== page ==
Coffee & Ginger: Pepper & Ginger

Wednesday, May 15, 2019

Jack Pepper, from Cynthia Pepper's collection

Welcome to another edition of Coffee & Ginger, an informal series in which I sit back with a hot cup of coffee and and type whatever comes to my mind on a topic of my choosing. Today I am cheating because I am not currently drinking coffee, sorry to say. Instead, it's more like cran-pomegranate juice and Ginger, a caffeine free option since it's pretty late in the day. This post was super unplanned but I wanted to write about it because I find it intriguing.

I have just recently started reading Cynthia Pepper's memoir "Pigtails, Presley & Pepper: A Hollywood Memoir" from 2014. Cynthia Pepper is an actress who many classic film fans might know as Midge from the 1964 film Kissin' Cousins. Now, at the time I first watched this outrageous movie, whose plot can pretty much be explained by the title, I was watching it for Glenda Farrell, as it was one of her final roles. Back then, I had no idea that one of the young principal actors had such a huge Ginger connection. Cynthia Pepper is the daughter of vaudeville star Jack Pepper (and his second wife Dawn Stanton), who married Ginger when she was only seventeen. The marriage quickly turned sour, and the two separated pretty early on, before a divorce was finalized in 1931.

At the time of this post, I am only a few chapters into Cynthia's book, and I am very pleasantly surprised. I did not really know what to expect, as Kissin' Cousins and Take Her, She's Mine (1963) are the only of Cynthia's credits that I have seen. But already I have learned so much about what I was hoping to discover more about, and that is her father, Edward Jackson Culpepper. If you have read Ginger's autobiography, you know how the story goes. It wasn't exactly boy meets girl, it was more like boy meets girl's niece. That's because Jack used to date Ginger's aunt Jean. Born in 1902, he was older than Ginger by nine years. Ginger explains in her book that as a twelve year old little girl, she would spy on Jack and Jean canoodling on the porch outside and invent any reason she could to go out there just to talk to him. "I'm sure Aunt Jean must have recognized that I had a crush on her beau. Little girls often get crushes on men who are many years older than they."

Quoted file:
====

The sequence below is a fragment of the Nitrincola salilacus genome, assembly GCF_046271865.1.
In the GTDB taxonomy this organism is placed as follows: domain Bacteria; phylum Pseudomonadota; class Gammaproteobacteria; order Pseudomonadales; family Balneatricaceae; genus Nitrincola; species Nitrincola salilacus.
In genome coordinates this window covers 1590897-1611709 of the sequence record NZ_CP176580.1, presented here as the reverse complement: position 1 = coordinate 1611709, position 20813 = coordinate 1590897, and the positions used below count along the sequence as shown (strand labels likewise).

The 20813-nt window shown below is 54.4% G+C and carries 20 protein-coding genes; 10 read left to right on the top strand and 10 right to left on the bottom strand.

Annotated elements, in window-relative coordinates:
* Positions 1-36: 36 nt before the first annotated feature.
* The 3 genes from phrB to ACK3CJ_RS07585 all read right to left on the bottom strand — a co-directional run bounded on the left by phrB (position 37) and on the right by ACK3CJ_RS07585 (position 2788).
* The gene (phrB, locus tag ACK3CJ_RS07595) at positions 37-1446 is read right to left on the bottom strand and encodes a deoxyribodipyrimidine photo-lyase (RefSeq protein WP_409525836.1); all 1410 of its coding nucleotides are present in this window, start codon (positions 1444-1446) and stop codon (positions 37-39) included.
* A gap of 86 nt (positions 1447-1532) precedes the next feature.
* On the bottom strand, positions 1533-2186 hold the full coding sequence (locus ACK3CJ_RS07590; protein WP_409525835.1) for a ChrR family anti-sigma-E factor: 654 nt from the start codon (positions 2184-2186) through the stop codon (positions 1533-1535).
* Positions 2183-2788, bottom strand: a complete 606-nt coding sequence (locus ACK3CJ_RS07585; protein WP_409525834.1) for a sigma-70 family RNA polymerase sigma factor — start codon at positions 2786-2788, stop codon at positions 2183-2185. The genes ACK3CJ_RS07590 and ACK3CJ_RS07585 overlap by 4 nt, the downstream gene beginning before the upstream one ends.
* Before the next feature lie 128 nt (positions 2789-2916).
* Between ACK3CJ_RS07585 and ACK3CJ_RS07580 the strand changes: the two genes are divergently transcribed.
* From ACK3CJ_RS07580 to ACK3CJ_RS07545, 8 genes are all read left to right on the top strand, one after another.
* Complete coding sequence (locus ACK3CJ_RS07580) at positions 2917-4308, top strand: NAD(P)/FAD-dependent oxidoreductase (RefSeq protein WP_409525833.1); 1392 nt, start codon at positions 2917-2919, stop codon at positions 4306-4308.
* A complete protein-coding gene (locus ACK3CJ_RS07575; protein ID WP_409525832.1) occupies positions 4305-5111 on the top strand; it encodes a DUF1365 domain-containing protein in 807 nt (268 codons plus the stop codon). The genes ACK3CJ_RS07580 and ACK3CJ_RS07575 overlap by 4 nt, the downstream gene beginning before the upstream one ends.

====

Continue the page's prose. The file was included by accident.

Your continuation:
Little did she know, she would be Mrs. Jack Pepper several years later. By that point, both Jack and Ginger had separately made names for themselves in vaudeville. Jack was a triple threat. He could sing, dance, and act, and Ginger could do the same. So it seemed inevitable that they would eventually team up at some point and combine their talents to create their own act, right?

Yes, but not according to Cynthia's or Ginger's account. At no point in her autobiography does Ginger mentioned that she and Jack ever performed together. Ginger writes, "Jack and I lived together on the road and marriage proved not to be what I had expected. I had nothing to do except help my husband get dressed for his show or listen to him argue with his partner. As the dutiful wife, my main task was to see that Jack's toupee was cleaned after each performance and ready for the next one. Otherwise, I was more or less like a third thumb. Instead of performing, I was hanging around backstage watching from the wings."